95

Using the Chrome Console, this is my input and output:

[0].map(Array);

[[0, 0, [0]]]; // output

What is happening here?

EDIT

The reason this makes me curious is because something like

[0].map(String);

Will return

["0"];

And not

["0", "0", "String"]
  • 34
    I assume because he always needs some Javascript WTFs in order to feel happy – npst Sep 15 '17 at 12:04
  • 12
    Oh, it's just a less wtf-y variant of ['10', '10', '10'].map(parseInt) – gronostaj Sep 15 '17 at 17:26
  • 2
    Another strange .map() behavior: stackoverflow.com/questions/14528397/… In general, you have to be careful when using .map() with functions that take more than one argument. – Barmar Sep 16 '17 at 5:54
  • 2
    Just do [0].map(console.log) – Bergi Sep 16 '17 at 20:03
  • 1
    @Jacksonkr: Thanks for the answer. I think it went like this : I wrote a comment, explaining that seeing JS WTFs makes me happy I don't have to use the language often. Someone asked why I would look at JS questions if I don't like the language. npst answered, and the first two comments got deleted. It's funny his comment still gets upvoted, yes. – Eric Duminil Sep 20 '17 at 6:52
123

The .map() function is calling the Array() function with three arguments, the value of the array element which is 0, the index of that element, also 0, and a reference to the whole array.

So it's like doing this:

var a = [0];
var index = 0
Array(a[index], index, a);   // create array with three elements

The array returned by Array() then becomes the first element of the array that .map() creates, hence the extra level of nesting in your [[0, 0, [0]]] result.

EDIT regarding your edit: when you say [0].map(String); that results in String() being called with the same three arguments like String(a[index], index, a), but the String() function ignores all but the first argument, whereas Array() uses all supplied arguments.

39

Firstly, Array could be used as a function to create arrays:

var arr = Array(1, 2, "Hello");

console.log(arr); // [1, 2, "Hello"]

Secondly, map passes three parameters to its callback: the element, its index from the array and the array itself.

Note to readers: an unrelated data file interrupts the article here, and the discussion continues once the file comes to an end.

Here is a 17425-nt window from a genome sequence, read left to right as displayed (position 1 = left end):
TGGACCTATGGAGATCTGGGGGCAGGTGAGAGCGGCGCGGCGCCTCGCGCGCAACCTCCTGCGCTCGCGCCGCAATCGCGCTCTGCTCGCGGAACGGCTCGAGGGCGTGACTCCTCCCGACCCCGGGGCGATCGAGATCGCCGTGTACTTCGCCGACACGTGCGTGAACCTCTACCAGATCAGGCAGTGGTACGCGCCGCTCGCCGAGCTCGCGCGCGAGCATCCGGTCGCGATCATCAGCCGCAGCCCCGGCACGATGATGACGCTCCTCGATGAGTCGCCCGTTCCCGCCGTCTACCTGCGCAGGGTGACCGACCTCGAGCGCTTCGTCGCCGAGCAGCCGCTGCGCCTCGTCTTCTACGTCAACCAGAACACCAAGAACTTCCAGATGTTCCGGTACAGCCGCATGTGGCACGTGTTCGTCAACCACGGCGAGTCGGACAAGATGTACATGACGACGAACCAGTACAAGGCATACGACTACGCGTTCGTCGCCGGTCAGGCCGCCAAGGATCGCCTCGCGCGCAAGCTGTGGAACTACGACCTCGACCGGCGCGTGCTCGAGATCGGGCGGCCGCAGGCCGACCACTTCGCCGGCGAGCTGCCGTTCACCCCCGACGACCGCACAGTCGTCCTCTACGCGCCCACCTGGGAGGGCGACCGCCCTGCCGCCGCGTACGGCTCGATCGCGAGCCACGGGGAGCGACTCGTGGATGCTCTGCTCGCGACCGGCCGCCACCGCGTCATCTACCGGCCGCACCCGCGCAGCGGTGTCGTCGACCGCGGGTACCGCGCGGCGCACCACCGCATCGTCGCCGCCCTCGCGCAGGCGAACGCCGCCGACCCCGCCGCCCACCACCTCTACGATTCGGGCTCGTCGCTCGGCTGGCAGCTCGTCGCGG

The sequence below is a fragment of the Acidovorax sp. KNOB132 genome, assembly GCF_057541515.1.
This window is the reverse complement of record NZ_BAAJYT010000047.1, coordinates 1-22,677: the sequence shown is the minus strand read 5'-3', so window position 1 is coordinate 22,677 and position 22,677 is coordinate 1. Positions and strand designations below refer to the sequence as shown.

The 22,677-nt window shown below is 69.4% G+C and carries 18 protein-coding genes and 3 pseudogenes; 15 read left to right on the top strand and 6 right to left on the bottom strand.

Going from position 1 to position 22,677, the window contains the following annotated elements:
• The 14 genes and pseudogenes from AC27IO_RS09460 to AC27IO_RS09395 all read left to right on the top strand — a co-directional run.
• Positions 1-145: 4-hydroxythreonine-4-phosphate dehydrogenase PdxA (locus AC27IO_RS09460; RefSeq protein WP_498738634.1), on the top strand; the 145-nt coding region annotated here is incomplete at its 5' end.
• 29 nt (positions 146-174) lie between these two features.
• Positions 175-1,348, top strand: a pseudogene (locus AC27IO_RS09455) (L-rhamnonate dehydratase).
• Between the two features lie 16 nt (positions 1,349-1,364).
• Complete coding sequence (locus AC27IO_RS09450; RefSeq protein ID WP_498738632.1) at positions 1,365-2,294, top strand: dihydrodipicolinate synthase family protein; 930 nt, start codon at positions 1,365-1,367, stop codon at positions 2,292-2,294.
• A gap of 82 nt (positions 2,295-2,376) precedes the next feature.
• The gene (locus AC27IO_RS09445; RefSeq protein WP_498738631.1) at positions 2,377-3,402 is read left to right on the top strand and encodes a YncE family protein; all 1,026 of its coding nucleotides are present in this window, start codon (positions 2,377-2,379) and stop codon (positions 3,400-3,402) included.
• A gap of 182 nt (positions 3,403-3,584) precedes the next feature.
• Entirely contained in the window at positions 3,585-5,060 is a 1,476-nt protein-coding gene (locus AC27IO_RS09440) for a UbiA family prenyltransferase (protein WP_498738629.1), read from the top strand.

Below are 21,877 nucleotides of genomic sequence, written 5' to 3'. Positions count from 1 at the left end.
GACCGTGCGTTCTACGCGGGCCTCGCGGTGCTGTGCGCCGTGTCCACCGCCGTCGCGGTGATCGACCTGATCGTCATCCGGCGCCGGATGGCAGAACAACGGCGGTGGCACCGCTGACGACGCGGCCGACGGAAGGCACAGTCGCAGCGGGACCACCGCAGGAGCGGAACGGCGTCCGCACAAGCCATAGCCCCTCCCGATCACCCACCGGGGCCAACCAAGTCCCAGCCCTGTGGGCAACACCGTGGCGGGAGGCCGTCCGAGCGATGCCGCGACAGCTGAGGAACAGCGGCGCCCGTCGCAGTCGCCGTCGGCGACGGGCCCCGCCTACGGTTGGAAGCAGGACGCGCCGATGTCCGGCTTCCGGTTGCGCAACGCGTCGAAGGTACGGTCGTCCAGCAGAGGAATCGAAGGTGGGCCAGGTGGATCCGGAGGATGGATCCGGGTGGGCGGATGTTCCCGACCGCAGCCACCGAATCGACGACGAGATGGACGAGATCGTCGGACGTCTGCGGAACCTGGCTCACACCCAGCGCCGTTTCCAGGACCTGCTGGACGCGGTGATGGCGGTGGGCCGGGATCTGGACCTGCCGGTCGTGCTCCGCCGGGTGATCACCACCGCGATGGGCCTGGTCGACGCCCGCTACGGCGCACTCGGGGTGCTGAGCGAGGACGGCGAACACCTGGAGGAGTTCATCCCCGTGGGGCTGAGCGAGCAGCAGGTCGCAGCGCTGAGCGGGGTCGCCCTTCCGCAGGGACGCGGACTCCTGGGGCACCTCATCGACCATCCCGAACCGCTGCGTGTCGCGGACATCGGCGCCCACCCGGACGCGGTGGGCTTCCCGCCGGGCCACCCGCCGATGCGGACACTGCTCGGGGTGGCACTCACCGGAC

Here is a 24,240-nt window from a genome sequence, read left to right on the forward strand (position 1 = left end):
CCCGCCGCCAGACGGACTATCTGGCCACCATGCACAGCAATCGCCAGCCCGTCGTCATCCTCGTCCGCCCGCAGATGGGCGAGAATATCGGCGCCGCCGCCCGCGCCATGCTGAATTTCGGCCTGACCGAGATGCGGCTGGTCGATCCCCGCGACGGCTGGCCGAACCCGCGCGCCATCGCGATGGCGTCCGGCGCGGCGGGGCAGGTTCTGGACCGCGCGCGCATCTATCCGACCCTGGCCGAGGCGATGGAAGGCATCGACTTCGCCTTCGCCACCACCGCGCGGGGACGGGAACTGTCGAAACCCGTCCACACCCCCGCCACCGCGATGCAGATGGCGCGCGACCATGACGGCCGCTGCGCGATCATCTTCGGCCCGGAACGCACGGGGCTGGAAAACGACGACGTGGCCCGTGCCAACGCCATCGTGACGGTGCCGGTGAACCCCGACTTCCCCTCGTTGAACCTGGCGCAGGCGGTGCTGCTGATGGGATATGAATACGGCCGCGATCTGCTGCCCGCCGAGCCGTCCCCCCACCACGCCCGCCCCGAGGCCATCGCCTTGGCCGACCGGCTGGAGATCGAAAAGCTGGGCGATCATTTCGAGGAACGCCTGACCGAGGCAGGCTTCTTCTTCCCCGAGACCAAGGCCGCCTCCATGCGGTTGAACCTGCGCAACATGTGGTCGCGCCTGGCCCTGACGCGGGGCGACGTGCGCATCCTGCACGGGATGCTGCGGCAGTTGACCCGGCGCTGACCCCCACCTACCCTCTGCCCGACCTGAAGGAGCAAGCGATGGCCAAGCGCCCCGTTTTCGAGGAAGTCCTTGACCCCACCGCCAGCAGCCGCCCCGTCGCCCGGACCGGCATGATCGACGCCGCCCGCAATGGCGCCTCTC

So, since your array contains one element, the line:

[0].map(Array);

is equivalent to:

[Array(0, 0, [0])];     // the element 0 in the original array will be mapped into Array(0, 0, [0])
6

After you updated question. Other answers provide you info about map

To answer why array and string differ look to constructors

String constructor accept 1 parameter String(thing) while array new Array(element0, element1[, ...[, elementN]])

  • 2
    It’s the same reason why .map(Number) converts every item into a number rather than returning something like [3, 2, [4, 1, 3]] for every item. – Sebastian Simon Sep 15 '17 at 1:02
  • @Xufox yes answer is in constructors :) – Volodymyr Bilyachat Sep 15 '17 at 1:03
4

This call

[0].map(Array);

gives you the same result as if you wrote something like this:

[0].map(function (value, index, array) {
    return Array(value, index, array);
})

Map function is calling Array function with three parameters: value of element, index of element and whole array. This call to Array returns you array with 3 elements: value (number 0), index (number 0), whole array ([0]).

And this new array is wrapped in the original Array, because you maped original element (number 0) to new element (array of 3 elements)

Note: You might be used to using only the first parameter like in

array.map(function (a) { return a * a; });

or using just two to get also index

array.map(function (item, index) { return "index=" + index + ", value=" + item; });

But you need to remember that map still provides 3 parameters you just ignore them in your callback function. That's also the reason why code like:

[0].map(String);

returns

["0"]

It's because String function care only about the first parameter and ignores other passed parameters. If you call

String(11, "Some", "other", "ignored", "parameters")

you will still get

"11"

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